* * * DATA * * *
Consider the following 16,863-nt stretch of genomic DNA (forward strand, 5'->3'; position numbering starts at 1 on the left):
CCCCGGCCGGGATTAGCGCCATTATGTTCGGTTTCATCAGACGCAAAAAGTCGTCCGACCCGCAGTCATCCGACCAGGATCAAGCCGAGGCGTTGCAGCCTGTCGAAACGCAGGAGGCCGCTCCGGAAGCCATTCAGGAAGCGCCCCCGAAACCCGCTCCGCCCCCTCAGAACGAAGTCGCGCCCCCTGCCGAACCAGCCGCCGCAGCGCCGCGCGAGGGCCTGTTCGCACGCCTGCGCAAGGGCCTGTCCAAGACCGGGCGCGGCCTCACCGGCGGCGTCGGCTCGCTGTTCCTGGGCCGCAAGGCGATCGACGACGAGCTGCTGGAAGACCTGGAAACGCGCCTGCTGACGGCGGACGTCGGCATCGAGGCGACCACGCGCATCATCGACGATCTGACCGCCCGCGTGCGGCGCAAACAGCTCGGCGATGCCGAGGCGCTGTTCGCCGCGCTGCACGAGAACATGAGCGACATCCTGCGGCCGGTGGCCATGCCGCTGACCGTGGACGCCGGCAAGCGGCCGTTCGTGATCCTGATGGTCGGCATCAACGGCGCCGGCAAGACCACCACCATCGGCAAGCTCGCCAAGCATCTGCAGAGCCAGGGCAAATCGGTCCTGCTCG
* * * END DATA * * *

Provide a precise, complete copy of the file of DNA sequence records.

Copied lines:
Consider the following 16,863-nt stretch of genomic DNA (forward strand, 5'->3'; position numbering starts at 1 on the left):
CCCCGGCCGGGATTAGCGCCATTATGTTCGGTTTCATCAGACGCAAAAAGTCGTCCGACCCGCAGTCATCCGACCAGGATCAAGCCGAGGCGTTGCAGCCTGTCGAAACGCAGGAGGCCGCTCCGGAAGCCATTCAGGAAGCGCCCCCGAAACCCGCTCCGCCCCCTCAGAACGAAGTCGCGCCCCCTGCCGAACCAGCCGCCGCAGCGCCGCGCGAGGGCCTGTTCGCACGCCTGCGCAAGGGCCTGTCCAAGACCGGGCGCGGCCTCACCGGCGGCGTCGGCTCGCTGTTCCTGGGCCGCAAGGCGATCGACGACGAGCTGCTGGAAGACCTGGAAACGCGCCTGCTGACGGCGGACGTCGGCATCGAGGCGACCACGCGCATCATCGACGATCTGACCGCCCGCGTGCGGCGCAAACAGCTCGGCGATGCCGAGGCGCTGTTCGCCGCGCTGCACGAGAACATGAGCGACATCCTGCGGCCGGTGGCCATGCCGCTGACCGTGGACGCCGGCAAGCGGCCGTTCGTGATCCTGATGGTCGGCATCAACGGCGCCGGCAAGACCACCACCATCGGCAAGCTCGCCAAGCATCTGCAGAGCCAGGGCAAATCGGTCCTGCTCG